Wednesday, 2 October 2013

DIY Made To Measure Dressform

If, like me, you often surf the world on Pinterest for DIY inspiration you may have come across pictures of made-to-measure dressforms. I was intrigued by this, as an avid sew-er and maker I had considered buying myself a mannequin for dress making but had stopped myself for 2 reasons;
1. I am thinner than an average dressform so I wouldn't get garments to fit properly by working on a standard sized one.
2. They are blinking expensive! Especially the adjustable ones and as much as I love to sew, I could not justify paying so much for a dress form. 

So, what you'll need
1. Strong tape, I used Poundland's "reinforced tape" (I used five of the six rolls that I bought)
2. A cheap t-shirt that you don't mind losing
3. Scissors
4. Stuffing
5. A willing volunteer to attack you with tape.

So I hit Poundland and bought 6 rolls of their "reinforced tape"

I then looked out an old t-shirt that I didn't mind sacrificing. 

The only other thing that you'll need is a willing volunteer, armed with a pair of scissors, to cover you in tape - G was more than willing. 

We started from the bottom, and went from front to back with enough tape to go halfway around my body to keep the tape smooth. (also, I have just noticed how ridiculously boney my wrists are! ew!)

I apologise that there are no photos of the way that we did the top half - Professor Brian Cox's "Science Britannica" was on at the time and we were both engrossed while covering me in tape.

Allow me to explain just how we did the top half though - as we got to just under the bust line we then started using smaller pieces of tape and from the middle of my bust at the front started putting on the tape on so that it formed a semi-circle shape across my chest if that makes sense? Like when kids draw a sunset and then have the rays going around the sun? If you are still following me, that was how we tackled my chest and then placed more tape, again in smaller sections (about 6"), horizontally to reinforce the structure across the front. For the back, G placed tape vertically to overlap with the bottom half, again he then placed more on horizontally to reinforce the structure.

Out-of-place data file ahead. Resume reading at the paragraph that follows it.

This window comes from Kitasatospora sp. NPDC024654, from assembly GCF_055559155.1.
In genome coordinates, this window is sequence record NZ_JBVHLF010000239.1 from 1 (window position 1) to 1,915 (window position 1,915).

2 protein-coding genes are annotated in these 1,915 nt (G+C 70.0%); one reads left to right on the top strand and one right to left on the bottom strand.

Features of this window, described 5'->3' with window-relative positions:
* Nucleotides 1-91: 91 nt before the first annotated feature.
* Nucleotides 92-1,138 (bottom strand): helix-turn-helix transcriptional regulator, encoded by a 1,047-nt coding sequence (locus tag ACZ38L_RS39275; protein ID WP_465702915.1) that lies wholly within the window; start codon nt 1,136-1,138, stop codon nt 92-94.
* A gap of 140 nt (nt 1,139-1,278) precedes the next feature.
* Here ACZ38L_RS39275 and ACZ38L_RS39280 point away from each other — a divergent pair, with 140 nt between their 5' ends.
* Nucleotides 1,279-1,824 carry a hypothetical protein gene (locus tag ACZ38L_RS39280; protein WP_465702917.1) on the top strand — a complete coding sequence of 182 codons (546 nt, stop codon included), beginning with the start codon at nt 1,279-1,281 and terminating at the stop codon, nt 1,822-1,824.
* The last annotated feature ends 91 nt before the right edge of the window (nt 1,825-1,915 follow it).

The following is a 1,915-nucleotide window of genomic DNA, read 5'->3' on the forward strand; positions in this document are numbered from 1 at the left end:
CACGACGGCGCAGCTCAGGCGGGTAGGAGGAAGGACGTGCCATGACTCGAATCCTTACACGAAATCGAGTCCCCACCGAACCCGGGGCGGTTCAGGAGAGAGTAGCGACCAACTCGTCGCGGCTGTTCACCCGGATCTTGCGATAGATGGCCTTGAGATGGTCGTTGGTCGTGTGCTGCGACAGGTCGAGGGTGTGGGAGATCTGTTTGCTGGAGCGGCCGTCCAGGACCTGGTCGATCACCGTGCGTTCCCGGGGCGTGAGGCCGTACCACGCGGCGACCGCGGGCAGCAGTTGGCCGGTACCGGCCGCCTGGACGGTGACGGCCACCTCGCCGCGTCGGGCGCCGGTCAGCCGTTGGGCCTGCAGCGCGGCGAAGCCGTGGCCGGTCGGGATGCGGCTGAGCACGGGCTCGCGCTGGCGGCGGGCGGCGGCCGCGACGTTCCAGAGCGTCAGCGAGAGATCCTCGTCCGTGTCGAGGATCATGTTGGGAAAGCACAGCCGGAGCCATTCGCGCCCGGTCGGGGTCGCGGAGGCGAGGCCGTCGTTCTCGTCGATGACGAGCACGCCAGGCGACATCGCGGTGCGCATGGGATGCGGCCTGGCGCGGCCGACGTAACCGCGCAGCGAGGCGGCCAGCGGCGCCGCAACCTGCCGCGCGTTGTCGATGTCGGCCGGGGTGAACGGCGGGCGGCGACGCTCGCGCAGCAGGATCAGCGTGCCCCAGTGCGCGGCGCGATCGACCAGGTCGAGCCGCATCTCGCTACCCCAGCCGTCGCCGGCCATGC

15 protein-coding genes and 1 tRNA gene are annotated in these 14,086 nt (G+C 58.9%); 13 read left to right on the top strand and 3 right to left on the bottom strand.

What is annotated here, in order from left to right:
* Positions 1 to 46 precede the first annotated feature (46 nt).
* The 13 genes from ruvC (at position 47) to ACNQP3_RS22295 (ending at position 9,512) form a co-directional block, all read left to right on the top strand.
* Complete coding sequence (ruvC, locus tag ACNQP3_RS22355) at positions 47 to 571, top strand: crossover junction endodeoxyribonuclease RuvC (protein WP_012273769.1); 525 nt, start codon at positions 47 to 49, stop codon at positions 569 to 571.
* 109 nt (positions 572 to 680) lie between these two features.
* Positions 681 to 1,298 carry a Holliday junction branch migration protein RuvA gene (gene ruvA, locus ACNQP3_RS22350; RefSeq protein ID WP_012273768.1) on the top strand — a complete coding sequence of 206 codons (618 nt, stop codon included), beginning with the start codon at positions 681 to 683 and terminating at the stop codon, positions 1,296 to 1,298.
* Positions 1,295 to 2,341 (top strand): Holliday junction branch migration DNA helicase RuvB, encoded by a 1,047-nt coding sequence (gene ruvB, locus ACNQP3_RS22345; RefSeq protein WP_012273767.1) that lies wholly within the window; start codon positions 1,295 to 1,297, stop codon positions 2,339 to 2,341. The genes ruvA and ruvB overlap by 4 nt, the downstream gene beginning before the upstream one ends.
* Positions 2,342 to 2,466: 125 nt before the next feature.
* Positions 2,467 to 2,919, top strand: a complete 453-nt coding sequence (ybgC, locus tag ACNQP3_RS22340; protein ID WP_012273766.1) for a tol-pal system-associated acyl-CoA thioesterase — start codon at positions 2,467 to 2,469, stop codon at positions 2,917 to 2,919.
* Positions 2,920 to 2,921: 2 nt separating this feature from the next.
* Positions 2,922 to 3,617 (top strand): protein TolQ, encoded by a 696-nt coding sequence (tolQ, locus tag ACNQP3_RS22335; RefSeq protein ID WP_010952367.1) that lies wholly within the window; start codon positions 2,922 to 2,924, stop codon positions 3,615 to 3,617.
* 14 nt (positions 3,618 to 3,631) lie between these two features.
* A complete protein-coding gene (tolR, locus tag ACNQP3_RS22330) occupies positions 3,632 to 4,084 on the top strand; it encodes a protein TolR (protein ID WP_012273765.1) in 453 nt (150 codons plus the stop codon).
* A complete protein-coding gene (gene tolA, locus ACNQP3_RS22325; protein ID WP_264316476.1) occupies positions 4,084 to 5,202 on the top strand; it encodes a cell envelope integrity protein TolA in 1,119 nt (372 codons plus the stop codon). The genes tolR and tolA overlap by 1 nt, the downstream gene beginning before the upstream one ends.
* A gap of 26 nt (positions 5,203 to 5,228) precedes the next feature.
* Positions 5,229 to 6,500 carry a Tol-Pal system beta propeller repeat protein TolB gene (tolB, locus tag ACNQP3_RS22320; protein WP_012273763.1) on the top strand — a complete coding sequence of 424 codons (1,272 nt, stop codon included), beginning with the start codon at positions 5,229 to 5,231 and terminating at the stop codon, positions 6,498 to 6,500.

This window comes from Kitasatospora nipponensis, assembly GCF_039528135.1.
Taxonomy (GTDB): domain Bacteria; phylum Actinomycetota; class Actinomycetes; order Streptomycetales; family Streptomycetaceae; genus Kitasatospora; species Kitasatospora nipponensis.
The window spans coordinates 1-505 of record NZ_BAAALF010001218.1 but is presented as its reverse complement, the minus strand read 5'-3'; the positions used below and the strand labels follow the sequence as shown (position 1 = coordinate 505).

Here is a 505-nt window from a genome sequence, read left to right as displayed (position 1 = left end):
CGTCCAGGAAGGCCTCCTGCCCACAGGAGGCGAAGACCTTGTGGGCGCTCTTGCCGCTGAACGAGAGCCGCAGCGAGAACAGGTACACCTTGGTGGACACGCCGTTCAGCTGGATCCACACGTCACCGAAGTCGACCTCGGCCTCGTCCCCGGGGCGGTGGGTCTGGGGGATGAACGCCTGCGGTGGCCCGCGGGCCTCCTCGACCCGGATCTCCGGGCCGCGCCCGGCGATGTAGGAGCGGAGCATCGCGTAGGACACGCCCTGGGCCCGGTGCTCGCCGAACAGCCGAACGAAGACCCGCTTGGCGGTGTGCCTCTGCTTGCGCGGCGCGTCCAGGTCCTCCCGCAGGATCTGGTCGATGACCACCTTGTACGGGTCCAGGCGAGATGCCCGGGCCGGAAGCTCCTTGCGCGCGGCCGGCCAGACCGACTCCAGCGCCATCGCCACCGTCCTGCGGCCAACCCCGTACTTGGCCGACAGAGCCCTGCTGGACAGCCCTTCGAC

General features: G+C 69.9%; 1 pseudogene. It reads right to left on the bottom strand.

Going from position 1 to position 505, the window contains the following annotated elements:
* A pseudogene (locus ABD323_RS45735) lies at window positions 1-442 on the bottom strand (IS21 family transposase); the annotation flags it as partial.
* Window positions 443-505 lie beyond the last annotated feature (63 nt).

As we got to the more tricky parts (i.e. neck and arm-holes) we used very small sections of tape (about 3") and we just used those to join up the arms and neck to the rest of the body, using smaller sections makes it much more manageable to get around curves and contours of the body.

We then went over the body for a second time, crossing over the tape so that it made the structure a bit more sturdy. 

Then get your volunteer to carefully cut up the back of your t-shirt and tape combination and then take it off. this was the point of which G was surprised that it actually held up the shape and stayed true to my body shape!

Tape the back together again, being careful to make sure that it isn't overlapping or that a gap has been left between each side. 

Then I placed my form over some cardboard and traced around the form, cut out the card board and, yep, you guessed it, taped that on. The arm holes and neck were a little more tricky - so I just freehanded inserts for those and trimmed them where necessary - don't tape them all up though! Leave the neck open for now!
I used a combination of torn and scrunched up magazine paper and toy stuffing, keep stuffing it until it feels totally solid as you don't want it to lose shape when you start using it properly. Once that is done, tape up the neck.   

Once you are all taped up that is you! I am currently still on the lookout for something to use as a sturdy base but aside from that this was a great project! I'm going to get tonnes of use out of it and it cost me £6, an old t-shirt and an hour and a half of my time. Not a bad deal if you ask me!

Would you give this a go to save on some cash?

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